HAD it been predicted in the first few weeks of the season that, come the first weekend in May, Ronny Deila would be back home in Norway, this statement would not have registered too much in the way of surprise.
Well, he could hardly be expected to survive not just one, but two Champions League qualifier eliminations in the same season, could he? A 1-0 loss at Inverness was also hardly helpful, neither was a 1-1 draw at newly-promoted Dundee in which he was forced to replace the atrocious Jo Inge Berget, who’d been recruited on loan from Cardiff City, before half-time. Doesn’t even know a player, some Celtic fans were heard to grumble at the time. It wasn’t looking good, even then.
And then there was that home defeat by Hamilton Accies, the first time in more than 70 years that the side had won at Celtic Park. This was in October. Celtic were lying sixth in the Premiership, six points behind the then leaders, Hamilton. Knocked out of the Champions League qualifiers. Twice. The drubbings by Legia Warsaw were hard to take, but they at least looked something approaching a decent side. But NK Maribor, after being handed a ridiculously fortunate second chance to make the group stages? So yes, Ronny back home at the start of May. Looking for work. He could hardly complain.
Maybe Roy Keane would have been better after all. Maybe they should have pushed the boat out a bit more, made a more convincing play for him rather than seek to take advantage of his reported love for the club, as Keane later complained in his autobiography.
Or maybe it would have been better to have gone the tried-and-tested route and hired Steve Clarke. Or Owen Coyle. Maybe even risked ruining Henrik Larsson’s reputation by sticking him in the dug-out. But Deila? Well, he was clearly out of his depth. What’s he up to now anyway back in Norway? Attending the confirmation of his twin daughters? It’s good that he’s got more time now to spend time with his family. That was another reason why it was never likely to work. Them over there, him over here. A recipe for unhappiness.
Of course, this isn’t the case at all.While Ronny was indeed in Norway this weekend, while he was attending his twin daughters’ confirmation, where he heard confirmation of Celtic’s title victory, it was a fleeting visit. He is very much still over here, and featured as one of the nominees for manager of the year at last night’s PFA Scotland awards dinner in Glasgow.
This is evidence that he has, in fact, turned it round since those bleak days earlier in the season, when he recently admitted he contemplated walking away.
While some Celtic fans may have embarked on revisionist exercises claiming they were supportive of him all along, many were indeed questioning Deila’s abilities, and had reason to do so. They were wondering if chief executive Peter Lawwell had made a costly error in choosing someone initially earmarked to come and work with Neil Lennon, before Lennon’s resignation a year ago this month.
Deila has won them over, hence the “Ronny Roars” routine that has become a feature of victories, and which he performed once more after Friday night’s 5-0 victory over Dundee before hot-footing it to Drammen. He travelled safe in the knowledge that things were under control on the title front, that even had Aberdeen managed to gain the victory they needed on Saturday against Dundee United, Celtic could still wrap up the championship at Pittodrie this weekend. But a 1-0 win for United means Deila could toast a success with his friends and family in Norway on Saturday night, perhaps while even blasting out a chorus or two of Delilah, as we know he is wont to do.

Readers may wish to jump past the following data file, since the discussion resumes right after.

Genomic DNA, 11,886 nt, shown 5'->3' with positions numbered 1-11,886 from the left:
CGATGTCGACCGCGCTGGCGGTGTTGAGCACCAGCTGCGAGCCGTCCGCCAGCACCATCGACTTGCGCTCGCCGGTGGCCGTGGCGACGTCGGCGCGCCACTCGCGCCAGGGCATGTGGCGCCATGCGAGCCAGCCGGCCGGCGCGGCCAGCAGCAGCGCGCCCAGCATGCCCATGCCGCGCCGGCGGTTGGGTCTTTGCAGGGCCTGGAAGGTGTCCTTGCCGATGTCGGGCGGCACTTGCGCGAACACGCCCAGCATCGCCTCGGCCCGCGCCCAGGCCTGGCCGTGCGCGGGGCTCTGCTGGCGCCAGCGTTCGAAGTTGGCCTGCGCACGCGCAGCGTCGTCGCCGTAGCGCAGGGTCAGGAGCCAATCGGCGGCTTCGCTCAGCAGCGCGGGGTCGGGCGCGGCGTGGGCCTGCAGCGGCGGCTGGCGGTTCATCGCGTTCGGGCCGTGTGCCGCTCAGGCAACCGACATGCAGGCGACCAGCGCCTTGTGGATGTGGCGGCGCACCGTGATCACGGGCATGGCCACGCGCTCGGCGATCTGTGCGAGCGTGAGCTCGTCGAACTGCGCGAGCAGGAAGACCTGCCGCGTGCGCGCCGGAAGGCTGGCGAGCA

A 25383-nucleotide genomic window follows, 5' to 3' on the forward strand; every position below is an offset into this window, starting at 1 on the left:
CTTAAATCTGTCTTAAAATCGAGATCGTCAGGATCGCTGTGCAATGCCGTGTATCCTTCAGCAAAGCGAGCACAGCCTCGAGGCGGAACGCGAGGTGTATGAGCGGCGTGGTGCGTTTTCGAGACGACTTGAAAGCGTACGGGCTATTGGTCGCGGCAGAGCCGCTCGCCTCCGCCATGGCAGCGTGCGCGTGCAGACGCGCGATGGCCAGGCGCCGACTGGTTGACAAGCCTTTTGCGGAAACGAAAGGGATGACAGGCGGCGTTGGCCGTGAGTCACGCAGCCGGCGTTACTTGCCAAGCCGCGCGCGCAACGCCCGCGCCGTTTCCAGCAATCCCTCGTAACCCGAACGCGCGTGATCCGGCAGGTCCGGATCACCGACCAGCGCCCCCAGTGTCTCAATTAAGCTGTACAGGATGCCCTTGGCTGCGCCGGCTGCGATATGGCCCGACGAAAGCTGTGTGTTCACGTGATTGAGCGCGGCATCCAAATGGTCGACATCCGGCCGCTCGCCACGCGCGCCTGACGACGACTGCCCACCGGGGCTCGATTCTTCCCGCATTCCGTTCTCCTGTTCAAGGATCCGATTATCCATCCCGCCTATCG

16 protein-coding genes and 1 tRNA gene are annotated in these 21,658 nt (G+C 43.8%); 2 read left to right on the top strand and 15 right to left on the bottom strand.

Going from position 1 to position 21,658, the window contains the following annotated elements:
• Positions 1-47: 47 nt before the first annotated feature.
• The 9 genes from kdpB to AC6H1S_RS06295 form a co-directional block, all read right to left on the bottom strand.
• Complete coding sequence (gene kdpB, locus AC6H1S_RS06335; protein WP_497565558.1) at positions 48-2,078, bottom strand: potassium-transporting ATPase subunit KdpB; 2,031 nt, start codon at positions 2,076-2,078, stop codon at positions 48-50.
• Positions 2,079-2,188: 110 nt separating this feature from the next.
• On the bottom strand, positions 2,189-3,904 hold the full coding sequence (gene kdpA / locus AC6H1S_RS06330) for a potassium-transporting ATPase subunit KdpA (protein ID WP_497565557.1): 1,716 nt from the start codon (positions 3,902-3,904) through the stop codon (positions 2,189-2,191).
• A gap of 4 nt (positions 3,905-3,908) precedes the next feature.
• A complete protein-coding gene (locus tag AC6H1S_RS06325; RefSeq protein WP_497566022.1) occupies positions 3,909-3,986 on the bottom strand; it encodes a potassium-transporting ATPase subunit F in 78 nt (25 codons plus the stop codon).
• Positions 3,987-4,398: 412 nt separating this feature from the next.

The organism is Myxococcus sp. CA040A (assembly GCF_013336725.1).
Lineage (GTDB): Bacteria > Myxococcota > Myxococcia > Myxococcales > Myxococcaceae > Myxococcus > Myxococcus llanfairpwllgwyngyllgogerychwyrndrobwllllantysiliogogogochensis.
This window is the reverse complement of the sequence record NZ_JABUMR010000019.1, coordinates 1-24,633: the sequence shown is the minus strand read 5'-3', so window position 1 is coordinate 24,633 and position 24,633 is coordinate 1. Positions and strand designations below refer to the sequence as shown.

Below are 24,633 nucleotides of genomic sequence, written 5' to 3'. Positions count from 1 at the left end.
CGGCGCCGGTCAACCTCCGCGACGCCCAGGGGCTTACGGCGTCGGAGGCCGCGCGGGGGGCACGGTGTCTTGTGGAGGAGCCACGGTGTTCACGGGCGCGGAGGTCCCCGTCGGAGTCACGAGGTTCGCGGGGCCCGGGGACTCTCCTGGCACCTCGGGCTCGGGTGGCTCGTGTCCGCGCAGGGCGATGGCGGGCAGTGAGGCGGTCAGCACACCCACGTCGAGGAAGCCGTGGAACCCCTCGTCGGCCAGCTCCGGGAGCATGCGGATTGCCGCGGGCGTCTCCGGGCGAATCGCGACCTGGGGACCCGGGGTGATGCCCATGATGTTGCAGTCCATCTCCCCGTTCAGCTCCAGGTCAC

It has been a job well done, in the end. While Aberdeen’s title push was extended longer than anyone cared predict, Celtic have the chance to pull 14 points clear of the Pittodrie side on Sunday. While not the 29-point gap of last year, it would still count as a healthy lead over second place. Although Celtic assistant manager John Collins, in a radio interview yesterday, gently scolded Kris Commons for his “title race, what title race?” comments of last week, the Parkhead side have over recent weeks given the impression of knowing it was all in hand.
Is it an achievement to truly celebrate? Does Deila deserve credit? He overcame a sticky start and managed to implement a pleasingly watchable system. He has won players round after reported early suspicion. Although failing to land a treble he was perhaps guilty of placing too much emphasis on, Celtic’s League Cup win means there is more than just a championship for Deila to savour, which had been the minimum requirement in his maiden season.
Of late, there has been no Charlie Mulgrew due to injury, no Mikael Lustig. Adam Matthew has been absent for a long spell as well. Deila has bought well while dispensing with most of the players Celtic fans will have wanted to see dispensed.
The mid-season addition of Gary Mackay-Steven and Stuart Armstrong means there is less pressure on identifying signings during the summer, although some will be needed, specifically in the defensive area, given the impending departure of Jason Denayer and speculation surrounding Virgil van Dijk’s future.
Deila has helped revitalise those such as Nir Bitton, who has been like a new signing since his re-emergence, and Stefan Johansen. They were, of course, already at the club when the manager arrived but few reckoned either, never mind both, would become such integral parts of a championship season. He has teased 19 goals out of Leigh Griffiths after initially questioning his lifestyle habits.
No-one is saying Deila has already proved himself beyond doubt. He will have to do more than simply repeat this season’s success during the next campaign. But, as Scotland manager Gordon Strachan mused last week, Deila has done what he was hired to do. Possibly no more, certainly no less.